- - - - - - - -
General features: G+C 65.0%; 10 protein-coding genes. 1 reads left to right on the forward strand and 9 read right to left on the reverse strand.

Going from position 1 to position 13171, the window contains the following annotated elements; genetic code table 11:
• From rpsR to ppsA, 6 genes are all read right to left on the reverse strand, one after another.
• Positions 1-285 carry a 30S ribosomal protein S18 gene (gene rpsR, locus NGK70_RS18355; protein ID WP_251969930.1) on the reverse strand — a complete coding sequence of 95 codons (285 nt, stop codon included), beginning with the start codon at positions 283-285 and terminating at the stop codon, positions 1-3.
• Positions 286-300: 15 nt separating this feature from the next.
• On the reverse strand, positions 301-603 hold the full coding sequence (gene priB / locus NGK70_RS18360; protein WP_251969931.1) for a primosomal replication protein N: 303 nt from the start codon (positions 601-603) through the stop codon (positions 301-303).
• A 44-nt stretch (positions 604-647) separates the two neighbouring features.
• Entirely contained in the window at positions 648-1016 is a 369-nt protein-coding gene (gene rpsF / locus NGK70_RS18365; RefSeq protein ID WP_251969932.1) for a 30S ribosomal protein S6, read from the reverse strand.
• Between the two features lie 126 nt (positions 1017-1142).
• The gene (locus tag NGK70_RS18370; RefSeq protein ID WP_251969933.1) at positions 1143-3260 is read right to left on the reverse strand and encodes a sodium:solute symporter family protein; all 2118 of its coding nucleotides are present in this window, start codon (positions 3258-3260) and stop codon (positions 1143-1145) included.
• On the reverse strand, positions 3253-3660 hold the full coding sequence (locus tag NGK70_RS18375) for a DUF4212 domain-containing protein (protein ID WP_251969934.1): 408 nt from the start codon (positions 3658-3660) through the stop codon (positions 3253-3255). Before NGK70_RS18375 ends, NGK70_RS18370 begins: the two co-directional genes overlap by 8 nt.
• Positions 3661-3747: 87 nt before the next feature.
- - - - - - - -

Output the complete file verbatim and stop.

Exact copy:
General features: G+C 65.0%; 10 protein-coding genes. 1 reads left to right on the forward strand and 9 read right to left on the reverse strand.

Going from position 1 to position 13171, the window contains the following annotated elements; genetic code table 11:
• From rpsR to ppsA, 6 genes are all read right to left on the reverse strand, one after another.
• Positions 1-285 carry a 30S ribosomal protein S18 gene (gene rpsR, locus NGK70_RS18355; protein ID WP_251969930.1) on the reverse strand — a complete coding sequence of 95 codons (285 nt, stop codon included), beginning with the start codon at positions 283-285 and terminating at the stop codon, positions 1-3.
• Positions 286-300: 15 nt separating this feature from the next.
• On the reverse strand, positions 301-603 hold the full coding sequence (gene priB / locus NGK70_RS18360; protein WP_251969931.1) for a primosomal replication protein N: 303 nt from the start codon (positions 601-603) through the stop codon (positions 301-303).
• A 44-nt stretch (positions 604-647) separates the two neighbouring features.
• Entirely contained in the window at positions 648-1016 is a 369-nt protein-coding gene (gene rpsF / locus NGK70_RS18365; RefSeq protein ID WP_251969932.1) for a 30S ribosomal protein S6, read from the reverse strand.
• Between the two features lie 126 nt (positions 1017-1142).
• The gene (locus tag NGK70_RS18370; RefSeq protein ID WP_251969933.1) at positions 1143-3260 is read right to left on the reverse strand and encodes a sodium:solute symporter family protein; all 2118 of its coding nucleotides are present in this window, start codon (positions 3258-3260) and stop codon (positions 1143-1145) included.
• On the reverse strand, positions 3253-3660 hold the full coding sequence (locus tag NGK70_RS18375) for a DUF4212 domain-containing protein (protein ID WP_251969934.1): 408 nt from the start codon (positions 3658-3660) through the stop codon (positions 3253-3255). Before NGK70_RS18375 ends, NGK70_RS18370 begins: the two co-directional genes overlap by 8 nt.
• Positions 3661-3747: 87 nt before the next feature.